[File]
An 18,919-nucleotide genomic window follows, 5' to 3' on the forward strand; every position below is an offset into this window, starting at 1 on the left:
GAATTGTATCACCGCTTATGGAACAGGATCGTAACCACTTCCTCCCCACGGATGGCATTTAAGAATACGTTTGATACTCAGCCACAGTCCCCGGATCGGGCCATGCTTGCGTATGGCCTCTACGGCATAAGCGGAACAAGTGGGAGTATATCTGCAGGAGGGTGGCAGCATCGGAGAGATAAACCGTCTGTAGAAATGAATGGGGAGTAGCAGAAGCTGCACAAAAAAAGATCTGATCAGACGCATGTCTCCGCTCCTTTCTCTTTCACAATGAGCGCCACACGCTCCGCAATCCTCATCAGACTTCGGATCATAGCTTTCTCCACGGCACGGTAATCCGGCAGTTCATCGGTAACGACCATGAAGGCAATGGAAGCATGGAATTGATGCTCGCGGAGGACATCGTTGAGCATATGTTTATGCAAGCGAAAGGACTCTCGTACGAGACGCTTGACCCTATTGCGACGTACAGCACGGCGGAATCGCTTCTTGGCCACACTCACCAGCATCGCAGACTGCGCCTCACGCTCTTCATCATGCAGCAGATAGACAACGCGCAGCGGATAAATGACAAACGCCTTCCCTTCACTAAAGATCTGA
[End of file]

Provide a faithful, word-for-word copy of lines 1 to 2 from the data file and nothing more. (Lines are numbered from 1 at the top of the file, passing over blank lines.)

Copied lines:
An 18,919-nucleotide genomic window follows, 5' to 3' on the forward strand; every position below is an offset into this window, starting at 1 on the left:
GAATTGTATCACCGCTTATGGAACAGGATCGTAACCACTTCCTCCCCACGGATGGCATTTAAGAATACGTTTGATACTCAGCCACAGTCCCCGGATCGGGCCATGCTTGCGTATGGCCTCTACGGCATAAGCGGAACAAGTGGGAGTATATCTGCAGGAGGGTGGCAGCATCGGAGAGATAAACCGTCTGTAGAAATGAATGGGGAGTAGCAGAAGCTGCACAAAAAAAGATCTGATCAGACGCATGTCTCCGCTCCTTTCTCTTTCACAATGAGCGCCACACGCTCCGCAATCCTCATCAGACTTCGGATCATAGCTTTCTCCACGGCACGGTAATCCGGCAGTTCATCGGTAACGACCATGAAGGCAATGGAAGCATGGAATTGATGCTCGCGGAGGACATCGTTGAGCATATGTTTATGCAAGCGAAAGGACTCTCGTACGAGACGCTTGACCCTATTGCGACGTACAGCACGGCGGAATCGCTTCTTGGCCACACTCACCAGCATCGCAGACTGCGCCTCACGCTCTTCATCATGCAGCAGATAGACAACGCGCAGCGGATAAATGACAAACGCCTTCCCTTCACTAAAGATCTGA